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Bill Cunningham’s Advice to the Wannabe Artist

A lot of people have taste but they are not daring enough to be creative.

Bill Cunningham

RIP Bill Cunningham, the famed fashion photographer for the New York Times.

It takes audacity to be creative. First, you have to have good taste. It takes time, years of reading, watching, or listening to develop a palette for what’s good.

Once you develop your eye for curation, then it’s time to originate some of your work by combining elements of the work you admire. At this point, you’re stealing or remixing like an artist.

Most likely, your product isn’t going to match the quality of the art you admire. That’s when most artists get frustrated and quit, thinking that their effort will never amount to recognizable quality. Malcolm Gladwell theorizes that it takes at least 10,000 hours of work before the amateur becomes a professional.

But if you’re lucky enough to enjoy the process of making shitty drafts, then you’re on your way to honing your personal craft.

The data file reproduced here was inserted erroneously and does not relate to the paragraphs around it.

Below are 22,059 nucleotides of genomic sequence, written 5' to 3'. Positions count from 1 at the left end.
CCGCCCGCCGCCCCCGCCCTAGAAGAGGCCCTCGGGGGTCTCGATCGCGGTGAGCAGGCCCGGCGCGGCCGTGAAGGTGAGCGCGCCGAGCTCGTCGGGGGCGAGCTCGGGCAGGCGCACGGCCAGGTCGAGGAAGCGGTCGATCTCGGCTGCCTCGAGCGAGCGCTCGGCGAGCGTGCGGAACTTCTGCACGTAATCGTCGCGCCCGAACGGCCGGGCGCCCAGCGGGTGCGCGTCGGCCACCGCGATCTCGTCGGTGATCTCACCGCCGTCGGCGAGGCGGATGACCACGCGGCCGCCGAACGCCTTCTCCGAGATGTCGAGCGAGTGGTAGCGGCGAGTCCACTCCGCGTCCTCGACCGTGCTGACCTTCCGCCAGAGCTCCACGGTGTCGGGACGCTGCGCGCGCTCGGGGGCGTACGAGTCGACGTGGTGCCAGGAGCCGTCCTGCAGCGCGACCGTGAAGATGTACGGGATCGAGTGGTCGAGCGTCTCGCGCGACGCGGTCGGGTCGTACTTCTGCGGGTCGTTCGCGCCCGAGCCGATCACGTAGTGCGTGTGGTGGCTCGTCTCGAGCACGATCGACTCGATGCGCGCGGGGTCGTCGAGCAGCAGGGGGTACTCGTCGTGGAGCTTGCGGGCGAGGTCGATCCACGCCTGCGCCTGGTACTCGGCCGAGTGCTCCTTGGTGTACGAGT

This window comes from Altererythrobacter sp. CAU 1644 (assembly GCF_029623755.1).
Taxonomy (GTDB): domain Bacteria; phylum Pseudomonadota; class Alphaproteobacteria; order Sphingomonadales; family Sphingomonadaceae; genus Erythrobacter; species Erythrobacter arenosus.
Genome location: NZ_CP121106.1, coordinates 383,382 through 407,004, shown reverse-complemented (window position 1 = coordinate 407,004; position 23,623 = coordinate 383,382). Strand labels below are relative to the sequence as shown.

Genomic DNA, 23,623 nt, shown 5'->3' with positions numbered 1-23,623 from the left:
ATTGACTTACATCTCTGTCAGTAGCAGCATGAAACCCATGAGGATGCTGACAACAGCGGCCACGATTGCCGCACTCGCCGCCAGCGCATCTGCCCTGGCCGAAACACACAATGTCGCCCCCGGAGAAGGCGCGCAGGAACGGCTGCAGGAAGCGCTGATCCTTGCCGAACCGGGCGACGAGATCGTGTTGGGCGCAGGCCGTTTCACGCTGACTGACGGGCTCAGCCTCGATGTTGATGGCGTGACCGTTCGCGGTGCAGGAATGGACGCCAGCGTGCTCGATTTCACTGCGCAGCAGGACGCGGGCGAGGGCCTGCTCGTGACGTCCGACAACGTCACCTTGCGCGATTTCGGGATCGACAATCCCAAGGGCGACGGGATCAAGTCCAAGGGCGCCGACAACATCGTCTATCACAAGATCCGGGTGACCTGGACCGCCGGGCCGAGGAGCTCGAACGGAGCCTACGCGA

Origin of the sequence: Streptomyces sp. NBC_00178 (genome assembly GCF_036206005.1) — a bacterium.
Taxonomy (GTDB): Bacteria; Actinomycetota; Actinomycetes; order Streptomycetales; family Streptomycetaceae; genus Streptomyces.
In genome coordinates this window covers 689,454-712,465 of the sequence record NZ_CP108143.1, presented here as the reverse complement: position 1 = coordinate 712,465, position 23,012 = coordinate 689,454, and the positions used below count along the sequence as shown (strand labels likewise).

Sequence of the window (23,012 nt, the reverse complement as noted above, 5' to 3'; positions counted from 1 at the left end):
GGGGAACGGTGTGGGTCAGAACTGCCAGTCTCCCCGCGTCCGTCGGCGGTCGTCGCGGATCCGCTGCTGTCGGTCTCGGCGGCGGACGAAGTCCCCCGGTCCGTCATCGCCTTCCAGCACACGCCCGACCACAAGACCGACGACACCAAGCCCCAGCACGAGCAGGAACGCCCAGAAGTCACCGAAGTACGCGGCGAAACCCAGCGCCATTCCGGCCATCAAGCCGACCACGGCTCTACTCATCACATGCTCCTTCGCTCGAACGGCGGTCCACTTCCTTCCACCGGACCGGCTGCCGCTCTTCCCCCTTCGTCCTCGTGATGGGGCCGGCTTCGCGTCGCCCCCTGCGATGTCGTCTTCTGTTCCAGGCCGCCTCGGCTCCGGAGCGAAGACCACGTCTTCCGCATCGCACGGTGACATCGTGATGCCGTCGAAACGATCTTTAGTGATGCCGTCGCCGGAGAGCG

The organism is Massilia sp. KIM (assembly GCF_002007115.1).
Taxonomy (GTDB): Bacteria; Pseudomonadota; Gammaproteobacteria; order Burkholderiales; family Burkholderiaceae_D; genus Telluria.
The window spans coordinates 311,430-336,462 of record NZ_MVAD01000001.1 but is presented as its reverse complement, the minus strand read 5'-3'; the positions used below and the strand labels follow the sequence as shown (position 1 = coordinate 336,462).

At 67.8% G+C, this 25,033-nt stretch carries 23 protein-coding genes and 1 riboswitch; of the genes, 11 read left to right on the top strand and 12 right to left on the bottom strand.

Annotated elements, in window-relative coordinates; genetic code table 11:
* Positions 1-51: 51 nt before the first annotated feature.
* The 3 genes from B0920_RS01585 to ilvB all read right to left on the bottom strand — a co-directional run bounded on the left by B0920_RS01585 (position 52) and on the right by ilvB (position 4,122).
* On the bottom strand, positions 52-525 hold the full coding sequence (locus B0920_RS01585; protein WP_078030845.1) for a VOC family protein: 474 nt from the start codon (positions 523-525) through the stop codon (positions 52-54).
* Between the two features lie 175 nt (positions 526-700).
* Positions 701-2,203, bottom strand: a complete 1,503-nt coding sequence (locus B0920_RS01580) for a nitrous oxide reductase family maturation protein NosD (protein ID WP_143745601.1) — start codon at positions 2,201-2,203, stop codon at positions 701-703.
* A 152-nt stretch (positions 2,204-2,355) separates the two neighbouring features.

How will you know when you’re an artist?

For one, someone else is likely to copy you. Don’t compete with that person. Thank them for their admiration and use it as fuel to take further differentiate your work, taking it to new levels. You can even collaborate with the artists within your ‘scenius,’ playing off each other’s influences.

As someone interested in art, you have two choices. You can curate and spread the work of others. Or, you can develop the itch to make your stuff which requires as Bill Cunningham alludes to, the willingness to experiment with your art as you dance with fear.

The only way to quiet the amygdala that wants you to quit is to work on your craft daily. You’ll hit your stride, eventually, but only if you can persist through all the CRAP (criticism, rejection, assholes, and pressure).

Don’t let the CRAP win. Good luck.

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By Wells Baum

Wells Baum is a daily blogger who writes about Life & Arts. He's also the author of Discvr.blog and four books.